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Edge Not Found postmortem — js13k 2020

September 22, 2020

Title screen of Edge Not Found.

So I par­tic­i­pat­ed in js13k again this year, this time stick­ing to my cards bet­ter and decid­ed to make an eye- as much as a brain-bend­ing puz­zle game called Edge Not Found. After work­ing for almost a year in Type­Script (and Can­vas) for my job, I feel I have a lot more expe­ri­ence work­ing with the brows­er, along with the things I’ve learned from my entry last year. So here’s anoth­er larg­er-than-13kb post­mortem about a small­en-than-13kb game.

js13k last year was the most fun I’ve had with a game jam. There’s a lot of activ­i­ty from devs on Twit­ter (though not over­whelm­ing­ly so), the month-long dead­line is very relaxed com­pared to some oth­er game jams (you’ll fin­ish on time even if you con­tribute just half a kilo­byte per day!), and there are sim­ply some amaz­ing tech­ni­cal mar­vels that peo­ple cre­ate even despite all these lim­i­ta­tions.

Last year I want­ed to try out the Zdog library, this time my choice fell on rough.js, which cre­ates seem­ing­ly hand-drawn ver­sions of geo­met­ri­cal shapes like cubes and cir­cles. I stum­bled upon a blog post that explained how this effect was achieved, which made me want to try it out. Next to that, I’ve been work­ing on a mini JS frame­work called Toma­to that sup­port­ed tim­ing, hit­box and input man­age­ment, which I want­ed (and did) improve dur­ing the jam. And pro­gram­ming in JavaScript with a live reload plug-in is absolute­ly a blast thanks to the blaz­ing­ly fast iter­a­tion time.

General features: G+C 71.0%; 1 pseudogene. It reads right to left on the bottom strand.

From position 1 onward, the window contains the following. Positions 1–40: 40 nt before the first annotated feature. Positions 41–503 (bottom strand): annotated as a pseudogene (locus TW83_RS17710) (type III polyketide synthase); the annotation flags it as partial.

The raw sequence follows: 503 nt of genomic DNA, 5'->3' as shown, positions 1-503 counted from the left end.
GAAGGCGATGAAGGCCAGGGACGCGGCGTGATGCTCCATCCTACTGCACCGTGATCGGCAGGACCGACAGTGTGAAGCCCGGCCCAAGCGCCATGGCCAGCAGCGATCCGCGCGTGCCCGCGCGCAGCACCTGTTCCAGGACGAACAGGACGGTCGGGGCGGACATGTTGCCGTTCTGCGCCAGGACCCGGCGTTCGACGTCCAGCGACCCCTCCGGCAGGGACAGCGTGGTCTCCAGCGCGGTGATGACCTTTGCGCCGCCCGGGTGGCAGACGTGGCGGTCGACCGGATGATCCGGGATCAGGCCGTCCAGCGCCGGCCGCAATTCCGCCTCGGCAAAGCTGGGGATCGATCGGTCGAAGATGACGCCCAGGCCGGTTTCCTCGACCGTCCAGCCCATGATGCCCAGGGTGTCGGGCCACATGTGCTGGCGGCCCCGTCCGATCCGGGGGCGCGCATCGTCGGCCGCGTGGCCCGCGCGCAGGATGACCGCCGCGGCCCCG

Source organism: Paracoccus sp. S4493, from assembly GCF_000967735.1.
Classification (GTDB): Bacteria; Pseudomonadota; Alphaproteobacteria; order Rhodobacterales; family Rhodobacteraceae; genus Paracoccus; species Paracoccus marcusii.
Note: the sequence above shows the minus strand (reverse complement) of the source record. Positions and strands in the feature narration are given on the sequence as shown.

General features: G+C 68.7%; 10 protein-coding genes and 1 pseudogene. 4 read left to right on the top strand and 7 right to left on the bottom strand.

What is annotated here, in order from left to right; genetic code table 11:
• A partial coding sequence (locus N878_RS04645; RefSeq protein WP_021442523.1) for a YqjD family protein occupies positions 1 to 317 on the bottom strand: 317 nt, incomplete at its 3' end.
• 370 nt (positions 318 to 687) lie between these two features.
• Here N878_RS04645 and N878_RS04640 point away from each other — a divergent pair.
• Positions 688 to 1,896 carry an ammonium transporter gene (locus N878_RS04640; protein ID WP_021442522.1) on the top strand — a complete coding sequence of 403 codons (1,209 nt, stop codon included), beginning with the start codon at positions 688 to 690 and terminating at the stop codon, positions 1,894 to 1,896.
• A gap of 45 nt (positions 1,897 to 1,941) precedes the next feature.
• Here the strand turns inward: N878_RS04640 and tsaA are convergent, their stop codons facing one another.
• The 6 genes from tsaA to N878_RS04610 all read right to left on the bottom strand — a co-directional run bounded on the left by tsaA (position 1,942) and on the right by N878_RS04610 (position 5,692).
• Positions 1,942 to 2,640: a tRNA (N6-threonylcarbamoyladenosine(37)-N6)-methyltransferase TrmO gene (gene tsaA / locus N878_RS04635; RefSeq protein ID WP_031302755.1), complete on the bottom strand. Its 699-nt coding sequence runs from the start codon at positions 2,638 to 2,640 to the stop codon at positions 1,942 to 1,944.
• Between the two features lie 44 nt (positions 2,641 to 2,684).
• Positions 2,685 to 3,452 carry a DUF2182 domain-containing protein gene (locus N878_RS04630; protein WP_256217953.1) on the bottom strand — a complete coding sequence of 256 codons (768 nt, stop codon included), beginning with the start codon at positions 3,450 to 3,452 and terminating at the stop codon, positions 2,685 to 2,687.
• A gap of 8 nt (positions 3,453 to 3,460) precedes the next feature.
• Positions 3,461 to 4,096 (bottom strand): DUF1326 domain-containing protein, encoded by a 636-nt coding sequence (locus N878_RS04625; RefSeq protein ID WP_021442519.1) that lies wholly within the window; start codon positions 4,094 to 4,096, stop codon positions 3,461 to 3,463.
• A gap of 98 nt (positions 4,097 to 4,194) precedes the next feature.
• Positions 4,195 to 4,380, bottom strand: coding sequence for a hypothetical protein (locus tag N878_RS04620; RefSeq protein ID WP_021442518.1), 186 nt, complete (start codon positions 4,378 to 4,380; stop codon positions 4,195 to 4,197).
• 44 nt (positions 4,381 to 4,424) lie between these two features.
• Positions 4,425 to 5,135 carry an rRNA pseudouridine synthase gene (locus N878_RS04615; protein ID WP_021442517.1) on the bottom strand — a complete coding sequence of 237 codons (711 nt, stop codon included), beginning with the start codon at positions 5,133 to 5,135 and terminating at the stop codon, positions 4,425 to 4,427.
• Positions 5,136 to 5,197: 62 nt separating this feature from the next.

And, of course, a seed for a game idea. I’ve made a cou­ple Sokoban vari­ants before, and my next idea was to have the lev­el con­tin­ue infi­nite­ly into all direc­tions. A small spoil­er warn­ing, though: I’ll vague­ly describe some of the puz­zle mechan­ics (though no puz­zle solu­tions!) in this post­mortem, so you might want to play the game a bit before read­ing on.

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Fake Illusions is out!

August 20, 2020

Yes! Fake Illu­sions (the game I’ve spent a year and a half devel­op­ing, and will prob­a­bly con­tin­ue to work on for a bit) is now out on both Steam and itch. It’s great to final­ly have it out of the door, and I’m curi­ous about how it will per­form on both plat­forms.

It has been a lit­tle bit of final sprint to get to this point, but the appli­ca­tion is nice and sta­ble now. I feel it’s the first game that I’ve made that I feel com­fort­able slap­ping a price tag on. So we’ll see how it goes! There’s also a new launch trail­er to go along with it.

If you want to request a review copy or want to use the game for edu­ca­tion­al pur­pos­es, feel free to reach out for a free copy: my con­tact details are on the top of this page.

Thank you and enjoy!

Designing Fake Illusions’ Accessibility

August 14, 2020

Fake Illusions title screen.

There have been a lot of games about opti­cal illu­sions recent­ly, but most of these have focused around impos­si­ble geom­e­try in Esh­er-esque envi­ron­ments. How­ev­er, many more inter­est­ing visu­al phe­nom­e­nons are still unex­plored in games. I had the idea of hid­ing “fake” opti­cal illu­sions inside real ones, and hav­ing the play­er point out the cheater. After an ini­tial pro­to­type with a few illu­sions, I’ve spent the last year and a half work­ing on expand­ing this idea, and I’m cur­rent­ly prepar­ing it to launch on Steam soon!